Amazon's Alexa as a potential murder witness, the legacy of Canada's K-Tel, what Brexit may mean for Gibraltar, mysterious injuries for diplomats in Cuba, government intimidation of Philippine journalist Maria Ressa, why it's OK to be disagreeable and more.

'Alexa, who did it?' What happens when a judge in a murder trial wants data from a smart home speaker

A judge presiding over a double murder case in New Hampshire has ordered Amazon to hand over recordings from an Echo speaker that may have captured audio of the events at the crime scene.

But wait, there's more! K-Tel, the Spotify of the '70s, is still going strong

In the '70s and '80s, Winnipeg record label K-Tel was the master of compilation albums and infomercials. We speak with Samantha Kives, daughter of K-Tel's founder Philip Kives, about the company's enduring legacy.

Here's why the tiny peninsula of Gibraltar is having an outsized effect on Brexit

Gibraltar is happily part of Britain and the EU-Brexit deal spoils that party, threatening to reopen a 300-year-old fight between the U.K. and Spain.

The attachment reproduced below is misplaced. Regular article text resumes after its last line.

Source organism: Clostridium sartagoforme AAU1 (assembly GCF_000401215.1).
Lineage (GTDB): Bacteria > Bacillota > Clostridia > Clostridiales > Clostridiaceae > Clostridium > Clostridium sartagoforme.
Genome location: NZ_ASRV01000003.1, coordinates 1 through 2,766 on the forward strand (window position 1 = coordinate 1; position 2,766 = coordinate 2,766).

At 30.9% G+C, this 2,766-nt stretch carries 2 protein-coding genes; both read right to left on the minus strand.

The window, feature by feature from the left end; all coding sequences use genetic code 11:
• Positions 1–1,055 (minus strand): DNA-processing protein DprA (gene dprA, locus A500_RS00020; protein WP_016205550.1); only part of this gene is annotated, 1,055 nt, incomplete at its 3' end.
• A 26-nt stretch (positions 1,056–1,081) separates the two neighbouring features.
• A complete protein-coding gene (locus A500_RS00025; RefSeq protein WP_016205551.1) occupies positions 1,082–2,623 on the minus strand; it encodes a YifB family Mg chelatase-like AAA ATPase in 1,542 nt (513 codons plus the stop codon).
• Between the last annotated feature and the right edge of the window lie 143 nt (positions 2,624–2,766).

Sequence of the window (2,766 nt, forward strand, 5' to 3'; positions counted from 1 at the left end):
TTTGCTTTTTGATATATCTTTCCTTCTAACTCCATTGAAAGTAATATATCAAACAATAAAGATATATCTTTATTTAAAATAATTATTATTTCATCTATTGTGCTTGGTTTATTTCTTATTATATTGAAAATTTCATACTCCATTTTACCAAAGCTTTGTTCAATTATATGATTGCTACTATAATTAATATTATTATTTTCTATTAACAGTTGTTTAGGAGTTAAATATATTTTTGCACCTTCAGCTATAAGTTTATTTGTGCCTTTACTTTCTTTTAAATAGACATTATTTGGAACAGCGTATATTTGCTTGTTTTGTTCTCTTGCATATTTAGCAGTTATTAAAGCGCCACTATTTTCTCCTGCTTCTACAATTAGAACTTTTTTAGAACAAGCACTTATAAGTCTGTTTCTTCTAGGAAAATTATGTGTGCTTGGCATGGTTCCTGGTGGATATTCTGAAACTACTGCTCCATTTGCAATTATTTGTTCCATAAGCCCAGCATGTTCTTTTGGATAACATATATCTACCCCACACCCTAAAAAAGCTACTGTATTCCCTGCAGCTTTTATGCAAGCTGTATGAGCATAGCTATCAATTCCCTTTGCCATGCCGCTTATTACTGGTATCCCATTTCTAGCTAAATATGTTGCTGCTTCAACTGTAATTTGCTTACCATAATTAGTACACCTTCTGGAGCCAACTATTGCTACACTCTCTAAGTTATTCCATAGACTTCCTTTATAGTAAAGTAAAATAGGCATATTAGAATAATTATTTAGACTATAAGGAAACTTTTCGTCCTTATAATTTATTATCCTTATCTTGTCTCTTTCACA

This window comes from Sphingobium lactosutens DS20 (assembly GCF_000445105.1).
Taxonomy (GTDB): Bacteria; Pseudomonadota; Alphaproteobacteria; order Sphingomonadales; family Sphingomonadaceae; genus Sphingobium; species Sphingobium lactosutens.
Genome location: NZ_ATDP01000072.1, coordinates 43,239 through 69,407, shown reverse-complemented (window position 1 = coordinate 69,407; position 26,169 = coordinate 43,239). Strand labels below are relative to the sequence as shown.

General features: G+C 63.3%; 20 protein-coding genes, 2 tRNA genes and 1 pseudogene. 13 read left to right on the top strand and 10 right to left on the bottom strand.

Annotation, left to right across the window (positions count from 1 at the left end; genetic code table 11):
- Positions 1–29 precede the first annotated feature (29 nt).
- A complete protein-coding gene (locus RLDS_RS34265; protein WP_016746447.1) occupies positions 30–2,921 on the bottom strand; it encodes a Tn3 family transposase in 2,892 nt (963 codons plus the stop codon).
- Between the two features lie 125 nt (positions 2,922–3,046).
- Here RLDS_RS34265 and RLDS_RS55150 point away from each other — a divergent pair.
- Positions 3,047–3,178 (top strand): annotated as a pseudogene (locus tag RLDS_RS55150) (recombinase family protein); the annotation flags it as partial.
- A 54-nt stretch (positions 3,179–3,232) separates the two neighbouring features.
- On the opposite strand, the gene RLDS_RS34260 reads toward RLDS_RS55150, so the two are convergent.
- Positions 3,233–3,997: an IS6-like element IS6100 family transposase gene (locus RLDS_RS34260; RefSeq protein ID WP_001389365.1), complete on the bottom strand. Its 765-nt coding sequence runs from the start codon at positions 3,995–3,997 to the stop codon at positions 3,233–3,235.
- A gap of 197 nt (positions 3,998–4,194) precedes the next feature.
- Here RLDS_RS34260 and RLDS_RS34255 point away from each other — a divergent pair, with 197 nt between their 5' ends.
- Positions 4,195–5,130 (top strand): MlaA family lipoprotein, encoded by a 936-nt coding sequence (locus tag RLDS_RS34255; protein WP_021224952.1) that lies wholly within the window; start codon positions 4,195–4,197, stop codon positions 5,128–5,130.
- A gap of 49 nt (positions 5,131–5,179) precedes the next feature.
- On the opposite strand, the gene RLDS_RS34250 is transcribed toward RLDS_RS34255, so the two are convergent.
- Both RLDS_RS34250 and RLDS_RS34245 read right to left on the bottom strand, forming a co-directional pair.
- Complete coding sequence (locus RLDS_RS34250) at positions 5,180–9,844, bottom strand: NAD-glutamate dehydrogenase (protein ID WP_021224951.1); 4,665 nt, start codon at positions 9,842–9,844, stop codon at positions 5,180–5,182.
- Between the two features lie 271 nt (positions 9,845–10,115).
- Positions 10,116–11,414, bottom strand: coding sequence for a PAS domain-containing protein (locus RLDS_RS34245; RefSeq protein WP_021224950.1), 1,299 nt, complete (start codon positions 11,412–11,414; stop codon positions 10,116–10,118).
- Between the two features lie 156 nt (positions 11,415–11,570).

The case of the exploding mojito: A former U.S. diplomat recalls a mysterious attack in Havana 30 years ago

As Canadian diplomats criticize the government's response to a series of so-called 'sonic wave' attacks in Havana in 2017, former U.S. diplomat Jay Taylor recalls another mysterious, unsolved attack against his own family in Havana three decades ago.

Philippine news site, Rappler, vows that it won't be silenced by Duterte's threats

Maria Ressa, the CEO of the independent Philippine news site Rappler, says the organization has been indicted for tax evasion as a means of intimidation, but she refuses to back down.

Embrace your inner Grinch: A hater's case for pessimism and contrariness

If the mere mention of Black Friday, let alone Christmas or Hannukah, makes you cringe, culture writer John Semley says it's actually good to hate things — especially if everybody else seems to like them.

Riffed from the Headlines: 11/24/2018

Riffed from the Headlines is our weekly quiz where we choose three riffs linked by one story in the news. Guess the story that links the riffs and you could win a Day 6 tote bag.